The ethics of animals in captivity

At Big Think, I examine what surrounds the morality of keeping animals in captivity: of course, that’s already a somewhat loaded phrase, but for the sake of brevity I just equated that with anything involving animals being in an enclosed “smaller” area (than the normal habitat), by humans.

I’m not convinced all captivity is always wrong – but that doesn’t mean all are or most. Primarily, I want to untangle automatic assumptions that become definitions: that is, by definition x is wrong, when that is not clearly defined; or where there are instances of “black swans” in terms of these topics.


  1. says

    Captivity is a horrible thing. Nature didn’t mean it that way and captivity of weaker, innocent animals by humans that see themselves as invincible, the apex predator, is nothing but pathetic. We should be ashamed of ourselves doing this kind of cruelty to helpless creatures. isn’t our consciousness chewing on us already?
    It’s a shame that no one comes with better solutions. Me neither. I mean, sometimes it’s necessary. Cruel, but it is . Does someone have a better idea for captivity without losing what makes us humans: compassion?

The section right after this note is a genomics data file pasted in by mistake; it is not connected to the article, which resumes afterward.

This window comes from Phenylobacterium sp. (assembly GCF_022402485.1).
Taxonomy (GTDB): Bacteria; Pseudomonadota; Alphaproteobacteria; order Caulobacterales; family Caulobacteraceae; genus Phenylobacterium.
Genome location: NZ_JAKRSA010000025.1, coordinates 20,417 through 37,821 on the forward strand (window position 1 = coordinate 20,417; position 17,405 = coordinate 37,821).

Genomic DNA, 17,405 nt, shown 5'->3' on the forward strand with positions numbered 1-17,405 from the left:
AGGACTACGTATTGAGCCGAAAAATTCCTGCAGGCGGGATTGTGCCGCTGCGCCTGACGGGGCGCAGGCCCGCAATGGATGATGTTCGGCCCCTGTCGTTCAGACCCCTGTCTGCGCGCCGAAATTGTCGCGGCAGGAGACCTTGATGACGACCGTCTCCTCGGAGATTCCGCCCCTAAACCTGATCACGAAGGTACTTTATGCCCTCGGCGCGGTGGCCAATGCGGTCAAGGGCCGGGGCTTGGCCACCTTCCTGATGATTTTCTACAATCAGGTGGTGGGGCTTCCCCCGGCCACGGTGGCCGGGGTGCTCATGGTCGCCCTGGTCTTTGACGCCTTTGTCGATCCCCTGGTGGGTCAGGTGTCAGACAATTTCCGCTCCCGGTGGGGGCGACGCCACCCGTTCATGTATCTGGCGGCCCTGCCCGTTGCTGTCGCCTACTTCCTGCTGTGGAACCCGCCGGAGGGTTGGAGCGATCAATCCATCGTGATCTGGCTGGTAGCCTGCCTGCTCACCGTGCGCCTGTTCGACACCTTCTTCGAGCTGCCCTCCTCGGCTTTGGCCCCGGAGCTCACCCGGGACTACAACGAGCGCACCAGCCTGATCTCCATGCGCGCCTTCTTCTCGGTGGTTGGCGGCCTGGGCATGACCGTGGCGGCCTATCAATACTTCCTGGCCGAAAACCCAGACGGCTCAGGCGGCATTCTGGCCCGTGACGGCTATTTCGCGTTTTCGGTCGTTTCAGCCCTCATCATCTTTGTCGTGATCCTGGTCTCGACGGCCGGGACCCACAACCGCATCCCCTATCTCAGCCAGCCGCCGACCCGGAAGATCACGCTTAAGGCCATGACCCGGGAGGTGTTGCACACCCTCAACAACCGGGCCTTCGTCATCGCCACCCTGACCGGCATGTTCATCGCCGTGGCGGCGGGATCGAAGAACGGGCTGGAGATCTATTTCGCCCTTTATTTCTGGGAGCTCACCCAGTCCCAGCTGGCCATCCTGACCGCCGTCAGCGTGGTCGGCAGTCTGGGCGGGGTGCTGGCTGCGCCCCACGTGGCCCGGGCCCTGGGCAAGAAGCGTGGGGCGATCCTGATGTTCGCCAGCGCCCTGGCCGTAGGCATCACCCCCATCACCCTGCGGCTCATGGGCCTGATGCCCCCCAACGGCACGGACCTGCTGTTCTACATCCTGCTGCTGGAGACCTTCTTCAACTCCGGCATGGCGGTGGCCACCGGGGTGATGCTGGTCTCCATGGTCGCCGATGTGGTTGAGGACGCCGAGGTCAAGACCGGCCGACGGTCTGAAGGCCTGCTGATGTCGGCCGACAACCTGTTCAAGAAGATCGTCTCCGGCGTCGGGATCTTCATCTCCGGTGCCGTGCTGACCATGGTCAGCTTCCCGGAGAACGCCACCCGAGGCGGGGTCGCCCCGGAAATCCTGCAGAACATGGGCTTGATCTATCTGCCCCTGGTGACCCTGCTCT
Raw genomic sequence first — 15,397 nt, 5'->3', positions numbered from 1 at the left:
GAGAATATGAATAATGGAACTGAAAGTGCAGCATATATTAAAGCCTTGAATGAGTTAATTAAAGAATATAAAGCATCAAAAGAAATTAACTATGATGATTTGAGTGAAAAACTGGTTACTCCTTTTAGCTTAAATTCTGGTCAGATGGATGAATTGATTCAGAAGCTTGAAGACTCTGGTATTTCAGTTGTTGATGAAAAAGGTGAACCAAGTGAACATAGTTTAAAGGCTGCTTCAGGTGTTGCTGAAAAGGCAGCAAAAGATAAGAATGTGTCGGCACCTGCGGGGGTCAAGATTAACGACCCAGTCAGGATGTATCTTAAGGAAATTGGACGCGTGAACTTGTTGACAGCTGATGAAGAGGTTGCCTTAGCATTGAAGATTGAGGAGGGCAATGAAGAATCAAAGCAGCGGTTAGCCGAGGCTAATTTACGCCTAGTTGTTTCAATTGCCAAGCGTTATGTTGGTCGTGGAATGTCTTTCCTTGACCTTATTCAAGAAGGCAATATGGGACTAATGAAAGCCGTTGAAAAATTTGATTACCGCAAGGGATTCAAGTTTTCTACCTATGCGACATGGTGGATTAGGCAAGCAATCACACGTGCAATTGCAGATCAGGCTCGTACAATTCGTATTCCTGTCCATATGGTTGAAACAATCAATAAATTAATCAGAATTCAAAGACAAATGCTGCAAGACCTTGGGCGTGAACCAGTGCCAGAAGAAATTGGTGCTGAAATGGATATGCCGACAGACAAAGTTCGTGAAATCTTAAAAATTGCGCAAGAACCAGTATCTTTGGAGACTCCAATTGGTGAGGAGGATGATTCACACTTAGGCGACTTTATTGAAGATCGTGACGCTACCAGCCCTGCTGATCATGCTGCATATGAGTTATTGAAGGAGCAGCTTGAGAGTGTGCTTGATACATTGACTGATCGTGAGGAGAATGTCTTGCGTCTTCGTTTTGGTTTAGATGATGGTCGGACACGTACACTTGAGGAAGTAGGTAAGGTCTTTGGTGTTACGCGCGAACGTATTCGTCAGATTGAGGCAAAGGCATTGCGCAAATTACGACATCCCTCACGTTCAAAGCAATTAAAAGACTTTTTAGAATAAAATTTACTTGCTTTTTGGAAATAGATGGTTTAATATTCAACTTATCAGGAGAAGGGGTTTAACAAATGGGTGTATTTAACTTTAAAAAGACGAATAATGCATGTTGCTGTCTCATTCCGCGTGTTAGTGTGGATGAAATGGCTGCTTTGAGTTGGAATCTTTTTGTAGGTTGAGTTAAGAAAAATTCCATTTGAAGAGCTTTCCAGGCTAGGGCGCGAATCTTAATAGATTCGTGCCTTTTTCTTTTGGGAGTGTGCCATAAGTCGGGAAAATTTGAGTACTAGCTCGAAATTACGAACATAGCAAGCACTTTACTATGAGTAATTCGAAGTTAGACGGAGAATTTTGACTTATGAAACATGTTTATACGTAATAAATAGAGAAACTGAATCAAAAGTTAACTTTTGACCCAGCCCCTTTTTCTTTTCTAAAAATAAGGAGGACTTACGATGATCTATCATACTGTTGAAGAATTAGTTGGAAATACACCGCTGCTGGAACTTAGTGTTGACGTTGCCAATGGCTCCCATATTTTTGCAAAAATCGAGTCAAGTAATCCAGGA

2. says

    This question if captivity is “wrong” is difficult to treat, let alone “answer”. First of all, a protected space can keep an animal out of harm’s way, i.e. let it die of old age where out in the wild it might have died a violent death by a predator. Then some animals (domesticated races) are not even well equipped to live in the wild. Here it is difficult to decide if the habitat (e.g. in a human household really is captivity). Then there’s wounded or sick animals, which, as in case one, would otherwise die. So we can probably identify several scenarios where “captivity” is good for an animal by our standards (we’ll never know what the animal really would choose if it could and what it thinks of our efforts on behalf of it).